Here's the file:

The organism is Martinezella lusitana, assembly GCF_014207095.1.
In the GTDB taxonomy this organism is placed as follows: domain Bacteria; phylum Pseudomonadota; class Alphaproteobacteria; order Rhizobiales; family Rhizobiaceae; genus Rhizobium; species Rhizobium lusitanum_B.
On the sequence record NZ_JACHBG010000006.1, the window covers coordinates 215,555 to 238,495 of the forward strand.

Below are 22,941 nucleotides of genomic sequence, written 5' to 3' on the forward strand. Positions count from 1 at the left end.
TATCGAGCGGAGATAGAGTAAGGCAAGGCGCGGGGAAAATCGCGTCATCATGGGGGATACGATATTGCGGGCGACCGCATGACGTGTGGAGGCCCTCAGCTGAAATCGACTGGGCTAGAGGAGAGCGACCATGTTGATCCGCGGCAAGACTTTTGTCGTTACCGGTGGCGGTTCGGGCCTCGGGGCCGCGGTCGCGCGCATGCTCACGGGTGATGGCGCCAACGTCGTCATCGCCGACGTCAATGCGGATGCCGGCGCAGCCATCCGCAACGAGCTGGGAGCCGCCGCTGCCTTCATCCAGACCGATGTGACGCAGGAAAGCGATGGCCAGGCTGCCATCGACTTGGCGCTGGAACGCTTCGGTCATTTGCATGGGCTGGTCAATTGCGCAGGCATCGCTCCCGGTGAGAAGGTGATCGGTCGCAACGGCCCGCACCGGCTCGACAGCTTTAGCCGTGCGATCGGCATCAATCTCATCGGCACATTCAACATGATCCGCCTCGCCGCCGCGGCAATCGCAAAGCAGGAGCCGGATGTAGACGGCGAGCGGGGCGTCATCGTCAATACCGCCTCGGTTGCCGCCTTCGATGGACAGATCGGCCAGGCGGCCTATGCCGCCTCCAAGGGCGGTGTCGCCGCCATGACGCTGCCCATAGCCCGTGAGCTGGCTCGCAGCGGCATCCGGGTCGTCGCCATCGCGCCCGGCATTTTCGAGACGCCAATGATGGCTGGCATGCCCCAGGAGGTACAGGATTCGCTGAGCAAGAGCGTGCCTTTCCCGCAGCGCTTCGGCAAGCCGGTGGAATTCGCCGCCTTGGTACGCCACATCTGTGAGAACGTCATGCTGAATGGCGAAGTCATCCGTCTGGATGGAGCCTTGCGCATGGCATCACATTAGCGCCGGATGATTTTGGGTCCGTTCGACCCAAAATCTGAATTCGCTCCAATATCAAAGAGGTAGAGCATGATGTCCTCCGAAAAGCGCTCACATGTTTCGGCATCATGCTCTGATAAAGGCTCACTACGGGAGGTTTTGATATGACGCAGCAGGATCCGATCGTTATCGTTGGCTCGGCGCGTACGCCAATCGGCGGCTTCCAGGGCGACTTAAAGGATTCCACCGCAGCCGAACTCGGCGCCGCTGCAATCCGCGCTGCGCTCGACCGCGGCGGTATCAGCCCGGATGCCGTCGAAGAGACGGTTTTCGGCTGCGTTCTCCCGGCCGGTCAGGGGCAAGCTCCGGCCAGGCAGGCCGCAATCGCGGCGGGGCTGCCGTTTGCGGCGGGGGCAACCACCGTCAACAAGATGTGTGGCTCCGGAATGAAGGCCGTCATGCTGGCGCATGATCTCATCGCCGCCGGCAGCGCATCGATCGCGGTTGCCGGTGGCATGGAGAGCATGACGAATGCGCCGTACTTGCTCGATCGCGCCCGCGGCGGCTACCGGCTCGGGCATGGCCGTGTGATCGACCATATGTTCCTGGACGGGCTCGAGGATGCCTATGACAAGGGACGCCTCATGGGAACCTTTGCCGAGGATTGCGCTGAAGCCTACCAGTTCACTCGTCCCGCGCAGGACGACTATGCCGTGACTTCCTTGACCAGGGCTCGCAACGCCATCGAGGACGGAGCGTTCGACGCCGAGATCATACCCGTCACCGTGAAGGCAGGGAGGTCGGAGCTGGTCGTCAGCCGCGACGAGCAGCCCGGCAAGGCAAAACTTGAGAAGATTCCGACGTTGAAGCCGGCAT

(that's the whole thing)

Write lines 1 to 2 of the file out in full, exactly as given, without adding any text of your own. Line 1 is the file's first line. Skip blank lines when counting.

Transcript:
The organism is Martinezella lusitana, assembly GCF_014207095.1.
In the GTDB taxonomy this organism is placed as follows: domain Bacteria; phylum Pseudomonadota; class Alphaproteobacteria; order Rhizobiales; family Rhizobiaceae; genus Rhizobium; species Rhizobium lusitanum_B.